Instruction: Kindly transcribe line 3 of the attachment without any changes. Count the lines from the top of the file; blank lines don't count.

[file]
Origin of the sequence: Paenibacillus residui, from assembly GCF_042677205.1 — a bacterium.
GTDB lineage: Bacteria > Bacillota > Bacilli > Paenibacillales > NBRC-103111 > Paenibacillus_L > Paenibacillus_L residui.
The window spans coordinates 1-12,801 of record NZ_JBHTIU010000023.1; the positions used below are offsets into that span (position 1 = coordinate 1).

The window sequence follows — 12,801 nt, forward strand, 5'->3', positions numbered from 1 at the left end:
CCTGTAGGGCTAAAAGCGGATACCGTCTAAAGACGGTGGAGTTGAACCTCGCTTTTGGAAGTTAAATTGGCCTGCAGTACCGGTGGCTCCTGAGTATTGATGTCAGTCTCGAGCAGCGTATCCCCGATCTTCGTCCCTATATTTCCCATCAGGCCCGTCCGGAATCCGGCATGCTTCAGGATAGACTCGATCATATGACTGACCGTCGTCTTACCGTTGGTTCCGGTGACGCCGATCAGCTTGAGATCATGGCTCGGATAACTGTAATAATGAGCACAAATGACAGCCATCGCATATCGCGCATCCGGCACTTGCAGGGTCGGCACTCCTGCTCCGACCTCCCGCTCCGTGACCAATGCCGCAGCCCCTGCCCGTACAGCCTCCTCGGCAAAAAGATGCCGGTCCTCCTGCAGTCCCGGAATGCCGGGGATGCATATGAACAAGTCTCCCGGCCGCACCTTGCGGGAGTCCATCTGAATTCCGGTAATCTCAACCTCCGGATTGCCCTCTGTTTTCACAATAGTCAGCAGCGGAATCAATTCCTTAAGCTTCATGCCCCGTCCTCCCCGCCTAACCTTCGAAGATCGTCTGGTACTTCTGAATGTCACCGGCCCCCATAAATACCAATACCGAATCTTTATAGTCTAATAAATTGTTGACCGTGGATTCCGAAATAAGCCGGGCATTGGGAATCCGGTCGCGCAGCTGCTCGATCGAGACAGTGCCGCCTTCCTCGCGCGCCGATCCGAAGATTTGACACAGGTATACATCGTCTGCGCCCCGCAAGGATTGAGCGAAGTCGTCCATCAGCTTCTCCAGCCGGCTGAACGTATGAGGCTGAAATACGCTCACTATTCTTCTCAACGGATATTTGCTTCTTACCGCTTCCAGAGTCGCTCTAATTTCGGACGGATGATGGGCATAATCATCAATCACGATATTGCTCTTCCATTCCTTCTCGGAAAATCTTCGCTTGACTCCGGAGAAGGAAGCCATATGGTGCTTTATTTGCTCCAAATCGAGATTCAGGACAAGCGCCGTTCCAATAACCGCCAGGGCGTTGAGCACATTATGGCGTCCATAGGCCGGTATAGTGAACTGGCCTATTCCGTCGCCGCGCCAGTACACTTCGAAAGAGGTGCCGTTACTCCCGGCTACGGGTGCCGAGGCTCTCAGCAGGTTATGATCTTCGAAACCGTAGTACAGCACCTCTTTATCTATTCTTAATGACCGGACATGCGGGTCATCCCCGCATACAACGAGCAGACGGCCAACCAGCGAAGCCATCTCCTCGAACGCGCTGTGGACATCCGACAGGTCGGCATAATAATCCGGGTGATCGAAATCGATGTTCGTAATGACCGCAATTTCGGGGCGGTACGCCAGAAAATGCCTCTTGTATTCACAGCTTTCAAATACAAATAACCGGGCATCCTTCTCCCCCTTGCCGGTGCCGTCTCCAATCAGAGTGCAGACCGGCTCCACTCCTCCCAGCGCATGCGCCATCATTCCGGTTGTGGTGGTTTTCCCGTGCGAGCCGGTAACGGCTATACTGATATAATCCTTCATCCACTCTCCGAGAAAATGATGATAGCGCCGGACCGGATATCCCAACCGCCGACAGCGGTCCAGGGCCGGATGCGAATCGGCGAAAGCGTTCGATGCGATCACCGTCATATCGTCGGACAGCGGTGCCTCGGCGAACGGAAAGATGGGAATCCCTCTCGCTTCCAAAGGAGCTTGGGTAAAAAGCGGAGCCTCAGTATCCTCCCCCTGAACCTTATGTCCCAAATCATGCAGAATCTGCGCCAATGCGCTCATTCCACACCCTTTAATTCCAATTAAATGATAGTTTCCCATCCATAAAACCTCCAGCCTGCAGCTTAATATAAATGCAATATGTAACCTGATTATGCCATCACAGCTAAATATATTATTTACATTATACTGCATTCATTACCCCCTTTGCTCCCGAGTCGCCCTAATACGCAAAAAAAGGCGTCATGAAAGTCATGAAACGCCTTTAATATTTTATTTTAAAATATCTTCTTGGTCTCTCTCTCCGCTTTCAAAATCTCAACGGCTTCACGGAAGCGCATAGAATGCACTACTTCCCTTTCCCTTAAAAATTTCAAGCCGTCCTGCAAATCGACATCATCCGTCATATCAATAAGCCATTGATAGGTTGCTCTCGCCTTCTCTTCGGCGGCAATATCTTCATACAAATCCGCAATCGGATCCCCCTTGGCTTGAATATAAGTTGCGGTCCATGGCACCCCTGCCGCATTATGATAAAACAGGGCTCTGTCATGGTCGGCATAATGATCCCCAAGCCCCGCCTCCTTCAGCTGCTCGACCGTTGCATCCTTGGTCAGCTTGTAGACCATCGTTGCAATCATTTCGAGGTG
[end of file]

The window spans coordinates 1-12,801 of record NZ_JBHTIU010000023.1; the positions used below are offsets into that span (position 1 = coordinate 1).